Documentary explores the names Ethiopian olim lost

In the film, one of those interviewed states, “We were given Hebrew names without thinking about our past, we were told, ‘You are new people and you will start from the beginning.'"

311_Ethiopian woman (photo credit: Courtesy)
311_Ethiopian woman
(photo credit: Courtesy)
These Are My Names starts with a compelling story about a young Ethiopian girl, a new immigrant to Israel ridiculed for her non-Hebrew sounding name.
The short but poignant tale, told by veteran Ethiopian immigrant Zoe Gidamo, who herself admits to having several Amharic names that all sound strange but that are rich with meaning, sets the scene for this short but hard-hitting documentary written and directed by journalist Ruth Mason.
“Ethiopian immigrants are different from other immigrants because their names are so laden with meaning,” Mason said Monday just hours before These Are My Names had its official premiere at the Jewish Eye World Festival in Ashkelon.
“They are all named after important events or feelings and emotions, representing something that happened at the time of their birth; it is part of their identity.”
As the 30-minute documentary, which was filmed and edited by Naomi Ataraz, unfolds, however, Mason also draws attention to the intake of the first mass immigration of Ethiopian Jews, many of whom were forced to change their names to sound more Israeli and thereby lost some of their identity.
“I had a teacher and she said that I looked like her friend Tziona, so she decided to call me Tziona and that’s what I have been called ever since,” says one of the women interviewed for the film, who made aliya as a child as part of Operation Moses in 1984-85.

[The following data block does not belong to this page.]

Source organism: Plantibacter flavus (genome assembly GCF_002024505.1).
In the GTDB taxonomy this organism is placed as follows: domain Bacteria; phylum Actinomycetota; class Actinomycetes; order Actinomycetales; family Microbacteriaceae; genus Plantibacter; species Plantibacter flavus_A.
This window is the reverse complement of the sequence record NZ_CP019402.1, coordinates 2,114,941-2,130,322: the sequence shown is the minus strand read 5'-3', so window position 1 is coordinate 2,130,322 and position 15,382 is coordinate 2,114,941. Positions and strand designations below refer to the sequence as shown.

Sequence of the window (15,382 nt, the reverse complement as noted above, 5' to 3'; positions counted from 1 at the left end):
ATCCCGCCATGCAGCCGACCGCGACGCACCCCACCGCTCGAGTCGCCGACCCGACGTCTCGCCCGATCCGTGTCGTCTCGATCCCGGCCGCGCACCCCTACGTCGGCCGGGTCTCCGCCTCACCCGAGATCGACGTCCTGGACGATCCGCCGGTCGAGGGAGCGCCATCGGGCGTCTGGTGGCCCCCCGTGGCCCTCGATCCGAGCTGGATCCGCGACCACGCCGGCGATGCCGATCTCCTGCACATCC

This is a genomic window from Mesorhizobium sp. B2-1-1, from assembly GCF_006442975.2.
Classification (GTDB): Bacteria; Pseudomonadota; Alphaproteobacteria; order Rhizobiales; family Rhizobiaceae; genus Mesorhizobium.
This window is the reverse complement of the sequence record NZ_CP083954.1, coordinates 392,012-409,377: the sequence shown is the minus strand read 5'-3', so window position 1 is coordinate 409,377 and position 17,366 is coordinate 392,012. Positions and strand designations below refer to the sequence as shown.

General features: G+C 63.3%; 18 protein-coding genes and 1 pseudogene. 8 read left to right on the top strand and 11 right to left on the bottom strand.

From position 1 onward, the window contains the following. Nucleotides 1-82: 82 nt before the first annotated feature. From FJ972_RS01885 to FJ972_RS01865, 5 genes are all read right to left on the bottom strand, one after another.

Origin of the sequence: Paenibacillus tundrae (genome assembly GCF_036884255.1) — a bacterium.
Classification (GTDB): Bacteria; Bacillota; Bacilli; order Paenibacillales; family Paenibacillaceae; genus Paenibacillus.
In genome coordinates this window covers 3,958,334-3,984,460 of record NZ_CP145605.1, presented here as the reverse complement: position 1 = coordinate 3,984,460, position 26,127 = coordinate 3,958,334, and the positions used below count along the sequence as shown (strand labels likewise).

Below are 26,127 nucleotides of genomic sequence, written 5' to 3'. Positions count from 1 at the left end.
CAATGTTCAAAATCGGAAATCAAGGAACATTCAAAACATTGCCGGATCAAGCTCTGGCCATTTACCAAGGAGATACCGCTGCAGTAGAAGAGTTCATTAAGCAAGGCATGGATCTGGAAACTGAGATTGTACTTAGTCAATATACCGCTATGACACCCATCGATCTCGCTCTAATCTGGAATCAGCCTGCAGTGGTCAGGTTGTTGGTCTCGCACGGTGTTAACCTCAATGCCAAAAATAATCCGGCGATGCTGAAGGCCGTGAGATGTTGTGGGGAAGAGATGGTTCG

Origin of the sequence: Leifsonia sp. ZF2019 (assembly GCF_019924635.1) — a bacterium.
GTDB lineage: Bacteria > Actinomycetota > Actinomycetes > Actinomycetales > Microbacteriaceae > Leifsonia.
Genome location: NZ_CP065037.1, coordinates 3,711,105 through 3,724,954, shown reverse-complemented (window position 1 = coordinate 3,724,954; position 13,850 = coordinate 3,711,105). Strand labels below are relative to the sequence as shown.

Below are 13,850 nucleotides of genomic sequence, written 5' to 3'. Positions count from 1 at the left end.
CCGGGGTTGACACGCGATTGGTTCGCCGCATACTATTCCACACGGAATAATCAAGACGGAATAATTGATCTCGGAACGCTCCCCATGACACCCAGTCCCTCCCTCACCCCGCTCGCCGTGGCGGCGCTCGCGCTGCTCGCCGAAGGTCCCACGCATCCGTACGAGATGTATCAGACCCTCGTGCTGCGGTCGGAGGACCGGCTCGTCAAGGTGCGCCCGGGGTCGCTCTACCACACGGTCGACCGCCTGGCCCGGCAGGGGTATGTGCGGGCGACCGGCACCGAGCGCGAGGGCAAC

“No one protested because it was part of becoming Israeli and I really wanted to become Israeli,” explains another woman in the film.
“Operation Moses was 23 years ago and those children who came here then and had their names changed are all grown up now,” said Mason, about why the name-change phenomenon has recently become an issue within the Ethiopian community. “That generation is today facing an identity crisis; their identity is in limbo and the name change is part of that.”
Indeed, many of those interviewed for the film stated that even though their original names are very difficult to pronounce, they had chosen to revert back to their Amharic names because they are laced with meaning and have a connection to the old country and their ancestry.
Mason, who was inspired to make the film after reading the children’s book What Is My Name and Who am I? by Naomi Shmuel and after asking Ethiopian friends more about the meanings of their names, said that the decision to change the names of new immigrants was down to a “lack of awareness and a lack of respect” for a community that “can bring so much to Israel.”
Today, new Ethiopian immigrants do not usually change their names.
In the film, one of those interviewed states, “We were given Hebrew names without thinking about our past, we were told, ‘You are new people and you will start from the beginning.’” Mason’s film, which will be screened again at the Jerusalem Cinematheque on November 9 as part of the annual Sigd celebrations, is the latest in a long line of steps being taken by Israeli society to explore and redress some of the early prejudices against Ethiopian Jews.
A year ago, 30 years after Jewish immigration from Ethiopia first began, the State of Israel finally held an official ceremony to mark Sigd. This followed a law passed in 2008 requiring that the holiday be officially recognized and that Israeli schoolchildren learn more about Ethiopian Jewish traditions and customs.